Some of the most beautiful and popular trees in gardens are ornamental trees. Many of these, such as fruit trees, flowering trees, and nut trees, provide not only aesthetic value but also food for humans or wildlife. Ornamental trees come in all shapes and sizes, from small bushes to large shade trees, and there are varieties available to suit any garden.
When choosing an ornamental tree for your garden, it is important to consider the tree’s size at maturity, its growth habit (whether it is fast or slow growing), its preferred soil type and exposure to sunlight, and its resistance to pests and diseases. You should also think about whether you want a deciduous or evergreen tree. Deciduous ornamental trees lose their leaves in winter but usually have more interesting bark, flowers, or fruits than evergreens. Evergreen ornamental trees keep their leaves all year round but may not have flowers or fruits that are as showy or decorative.
Once you have chosen the right tree for your garden, you need to make sure that you plant it in the right place and give it the right care. If you’re having trouble finding the right one, check this range of ornamental trees at Gardeners Dream.
Now without further ado, let’s get into how to take care of your newly-bought ornamental tree!
3 Steps to Take Care of your Ornamental Tree
- When you first bring your tree home, it is important to water it well. This will help the roots to settle in and establish themselves quickly. After the initial watering, continue to water regularly during the first growing season. Once established, most ornamental trees will be quite drought tolerant. However, during extended periods of dry weather, they may benefit from an occasional deep watering.
- Ornamental trees need very little fertiliser if they are planted in fertile soil with plenty of organic matter. If you think your tree needs some extra nutrition, apply a slow-release fertiliser in springtime. Avoid using high-nitrogen fertilisers as these can encourage too much leaf growth at the expense of flowers or fruits. Also, be careful not to over-fertilise, as this can damage the roots and make the tree more susceptible to pests and diseases.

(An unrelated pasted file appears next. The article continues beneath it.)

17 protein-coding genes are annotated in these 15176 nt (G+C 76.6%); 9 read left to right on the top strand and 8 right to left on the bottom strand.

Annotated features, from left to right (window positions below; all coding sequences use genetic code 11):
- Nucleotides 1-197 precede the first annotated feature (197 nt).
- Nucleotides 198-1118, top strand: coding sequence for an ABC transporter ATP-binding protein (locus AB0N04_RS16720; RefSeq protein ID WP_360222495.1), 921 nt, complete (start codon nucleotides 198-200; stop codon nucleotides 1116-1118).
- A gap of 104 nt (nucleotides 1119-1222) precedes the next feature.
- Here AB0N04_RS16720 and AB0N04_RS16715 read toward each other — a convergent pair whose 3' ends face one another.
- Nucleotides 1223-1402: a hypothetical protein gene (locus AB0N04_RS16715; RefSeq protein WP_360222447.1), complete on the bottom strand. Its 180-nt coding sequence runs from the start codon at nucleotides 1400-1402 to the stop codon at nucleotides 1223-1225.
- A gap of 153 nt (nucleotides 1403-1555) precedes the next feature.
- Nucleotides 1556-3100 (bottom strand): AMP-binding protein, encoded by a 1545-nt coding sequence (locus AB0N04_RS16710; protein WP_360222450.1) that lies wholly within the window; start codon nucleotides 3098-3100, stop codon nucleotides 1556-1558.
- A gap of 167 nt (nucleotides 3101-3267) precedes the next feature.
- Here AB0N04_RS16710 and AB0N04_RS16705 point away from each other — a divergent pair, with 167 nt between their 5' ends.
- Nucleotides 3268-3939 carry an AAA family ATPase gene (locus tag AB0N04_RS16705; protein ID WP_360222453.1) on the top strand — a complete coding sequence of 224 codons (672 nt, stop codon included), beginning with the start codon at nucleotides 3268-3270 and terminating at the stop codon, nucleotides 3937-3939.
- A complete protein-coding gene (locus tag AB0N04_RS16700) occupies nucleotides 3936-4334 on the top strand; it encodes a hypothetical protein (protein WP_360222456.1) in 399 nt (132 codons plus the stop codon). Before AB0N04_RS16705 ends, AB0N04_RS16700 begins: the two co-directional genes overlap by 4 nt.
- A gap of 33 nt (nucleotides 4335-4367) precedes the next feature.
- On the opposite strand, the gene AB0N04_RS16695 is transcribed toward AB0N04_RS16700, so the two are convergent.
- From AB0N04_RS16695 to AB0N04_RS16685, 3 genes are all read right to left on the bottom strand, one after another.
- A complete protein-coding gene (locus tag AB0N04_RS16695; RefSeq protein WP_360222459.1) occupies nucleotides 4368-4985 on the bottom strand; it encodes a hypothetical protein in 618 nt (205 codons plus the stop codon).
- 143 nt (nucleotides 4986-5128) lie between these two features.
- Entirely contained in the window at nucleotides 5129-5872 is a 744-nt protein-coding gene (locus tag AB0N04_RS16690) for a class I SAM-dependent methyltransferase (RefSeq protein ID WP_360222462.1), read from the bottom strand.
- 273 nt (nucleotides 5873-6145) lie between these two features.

- Pruning is usually only necessary to remove dead, diseased, or damaged branches, or to control the size or shape of the tree. If you do need to prune your ornamental tree, it is best to do so in late winter or early spring, before new growth begins.
In addition to these tips, be sure to check the specific requirements of your tree species, as some may have special needs such as more or less water, sun, or fertiliser. The best way to keep your ornamental tree healthy and looking its best is to provide it with the proper care from the start and not to neglect it once it is established.
With a little love and attention, your tree will be a beautiful asset to your garden and provide years of enjoyment in the garden. So choose wisely and enjoy your new addition!